Card Factory shares rise as retailer raises profit expectations
- Card Factory shares have roughly doubled in the last 12 months
- The company now expects its annual result to exceed previous forecasts.
- His footfall was severely affected during 2020 and 2021 by curbs related to Covid
Card Factory shares soared on Monday after the group defied a weaker economic backdrop to see trade beat forecasts for the first half of the year.
The greeting card and gift company told investors it now anticipates its yearly performance to be “well ahead” of earlier expectations.
It follows a May update in which the firm said sales in the first weeks of the current fiscal year had been “encouraging” across its daily and seasonal ranges, while it saw robust demand during the Valentine’s Day seasons. and Mother’s Day.
Future Plans: In the summer of last year, the company launched a three-pronged growth strategy that included plans to expand its store ownership and online platform.
He added that he was optimistic about alleviating cost inflation through a combination of price increases and productivity improvements.
Card Factory Actions it soared 14.9 percent, or 13.2 pence, to 102 pence on Monday morning, making it the biggest gainer in the FTSE All-Share Index.
The retailer’s share price has risen roughly 97 percent in the past 12 months amid a sustained rally in its core business.
Card Factory saw footfall severely affected throughout 2020 and 2021 by pandemic-related restrictions forcing non-essential shops in the UK to close temporarily.
This particularly hit the group’s revenue from major seasonal shopping events such as Christmas, while many Britons also turned to online-only brands like Moonpig for their card and gift purchases.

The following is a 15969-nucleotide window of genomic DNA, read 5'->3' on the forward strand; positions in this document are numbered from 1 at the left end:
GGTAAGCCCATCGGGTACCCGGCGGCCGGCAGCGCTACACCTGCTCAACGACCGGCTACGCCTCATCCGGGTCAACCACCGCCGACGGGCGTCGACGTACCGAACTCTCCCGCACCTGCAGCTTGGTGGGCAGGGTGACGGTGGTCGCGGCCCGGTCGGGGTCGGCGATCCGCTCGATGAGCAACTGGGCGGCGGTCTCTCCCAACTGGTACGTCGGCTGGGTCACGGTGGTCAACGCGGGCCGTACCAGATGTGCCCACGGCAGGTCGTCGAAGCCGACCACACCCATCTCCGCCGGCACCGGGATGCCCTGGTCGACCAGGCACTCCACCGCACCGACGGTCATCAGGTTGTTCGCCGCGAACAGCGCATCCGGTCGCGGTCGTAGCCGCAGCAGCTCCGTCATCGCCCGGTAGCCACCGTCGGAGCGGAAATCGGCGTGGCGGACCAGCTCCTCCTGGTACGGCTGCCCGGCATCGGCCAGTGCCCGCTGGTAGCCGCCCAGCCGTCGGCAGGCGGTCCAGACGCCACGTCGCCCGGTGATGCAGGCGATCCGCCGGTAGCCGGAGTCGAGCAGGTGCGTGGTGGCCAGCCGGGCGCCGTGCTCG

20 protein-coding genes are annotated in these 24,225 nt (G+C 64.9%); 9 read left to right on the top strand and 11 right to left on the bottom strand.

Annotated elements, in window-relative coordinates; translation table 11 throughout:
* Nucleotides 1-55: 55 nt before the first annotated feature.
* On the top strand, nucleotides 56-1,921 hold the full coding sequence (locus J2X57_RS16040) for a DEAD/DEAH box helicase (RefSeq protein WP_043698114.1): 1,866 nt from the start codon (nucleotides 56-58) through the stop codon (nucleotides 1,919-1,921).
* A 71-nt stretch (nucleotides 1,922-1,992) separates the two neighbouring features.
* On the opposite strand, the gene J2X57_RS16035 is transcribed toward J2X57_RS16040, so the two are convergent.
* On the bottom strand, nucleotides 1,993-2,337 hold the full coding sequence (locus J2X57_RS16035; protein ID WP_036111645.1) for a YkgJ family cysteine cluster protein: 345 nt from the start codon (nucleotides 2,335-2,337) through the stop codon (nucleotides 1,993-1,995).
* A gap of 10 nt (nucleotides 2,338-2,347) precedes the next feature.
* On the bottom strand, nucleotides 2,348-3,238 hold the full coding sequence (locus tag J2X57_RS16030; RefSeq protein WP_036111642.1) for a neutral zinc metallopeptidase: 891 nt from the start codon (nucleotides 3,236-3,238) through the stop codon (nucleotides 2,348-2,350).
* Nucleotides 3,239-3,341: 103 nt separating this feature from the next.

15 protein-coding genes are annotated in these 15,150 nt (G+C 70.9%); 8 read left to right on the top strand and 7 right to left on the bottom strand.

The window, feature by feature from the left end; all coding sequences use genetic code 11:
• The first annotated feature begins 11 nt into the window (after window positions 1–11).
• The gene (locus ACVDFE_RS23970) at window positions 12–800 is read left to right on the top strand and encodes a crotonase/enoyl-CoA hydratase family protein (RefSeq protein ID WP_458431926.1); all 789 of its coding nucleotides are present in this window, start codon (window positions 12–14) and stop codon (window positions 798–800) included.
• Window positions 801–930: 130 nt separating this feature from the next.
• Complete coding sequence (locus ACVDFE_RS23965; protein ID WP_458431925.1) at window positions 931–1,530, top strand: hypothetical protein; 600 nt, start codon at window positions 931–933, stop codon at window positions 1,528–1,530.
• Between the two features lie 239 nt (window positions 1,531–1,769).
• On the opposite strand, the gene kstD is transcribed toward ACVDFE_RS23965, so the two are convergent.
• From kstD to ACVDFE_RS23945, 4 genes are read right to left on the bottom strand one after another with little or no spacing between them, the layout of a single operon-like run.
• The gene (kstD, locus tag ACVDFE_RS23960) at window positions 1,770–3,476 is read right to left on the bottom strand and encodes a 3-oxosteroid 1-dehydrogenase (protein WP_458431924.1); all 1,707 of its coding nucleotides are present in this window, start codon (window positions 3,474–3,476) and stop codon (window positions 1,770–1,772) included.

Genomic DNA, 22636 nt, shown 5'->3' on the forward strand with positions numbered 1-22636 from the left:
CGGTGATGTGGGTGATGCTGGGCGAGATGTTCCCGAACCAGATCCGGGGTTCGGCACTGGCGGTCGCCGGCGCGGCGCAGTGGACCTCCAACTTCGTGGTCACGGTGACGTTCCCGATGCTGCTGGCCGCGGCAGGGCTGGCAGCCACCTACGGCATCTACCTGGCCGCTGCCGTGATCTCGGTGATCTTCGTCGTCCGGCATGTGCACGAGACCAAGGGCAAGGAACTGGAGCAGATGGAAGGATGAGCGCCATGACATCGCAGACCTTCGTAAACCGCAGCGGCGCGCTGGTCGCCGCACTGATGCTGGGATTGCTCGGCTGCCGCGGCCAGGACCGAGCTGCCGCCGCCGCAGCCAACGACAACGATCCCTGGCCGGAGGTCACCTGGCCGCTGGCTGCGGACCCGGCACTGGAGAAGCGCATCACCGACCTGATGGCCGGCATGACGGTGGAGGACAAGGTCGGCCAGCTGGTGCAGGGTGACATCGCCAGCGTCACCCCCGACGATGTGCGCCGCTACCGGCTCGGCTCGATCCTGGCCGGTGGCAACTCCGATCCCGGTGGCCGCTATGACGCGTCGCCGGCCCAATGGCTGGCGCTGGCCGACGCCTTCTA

Such was the drop in orders that the Wakefield-based firm warned in early 2021 that it was at risk of breaching agreements with lenders.
Card Factory eventually agreed a new £225m refinancing deal comprising a £100m revolving credit facility, a £75m loan and £50m through various Covid-19 loan schemes.
Easing stay-at-home rules helped the company rebound to profit last year, as sales exceeded pre-pandemic levels after customers shifted their spending to stores, offsetting a drop in demand. online.
Sales have remained healthy, even as cost-of-living pressures and Royal Mail strikes have hit the retail sector.
Russ Mould, AJ Bell’s chief investment officer, said: “It seems the Brits are still very attached to the idea of sending a greeting card to celebrate special occasions, and that’s reflected in a very upbeat business update from Card Factory.”
‘Card Factory has been steadily raising earnings expectations of late, so it must be doing something right in what is a very challenging retail environment.
“The company’s offering is perfectly aimed at cost-conscious consumers, and while some of this market has migrated online, there are still plenty of people who want to go into a store and peruse the cards while selecting extras like birthday balloons and poppers for parties. .’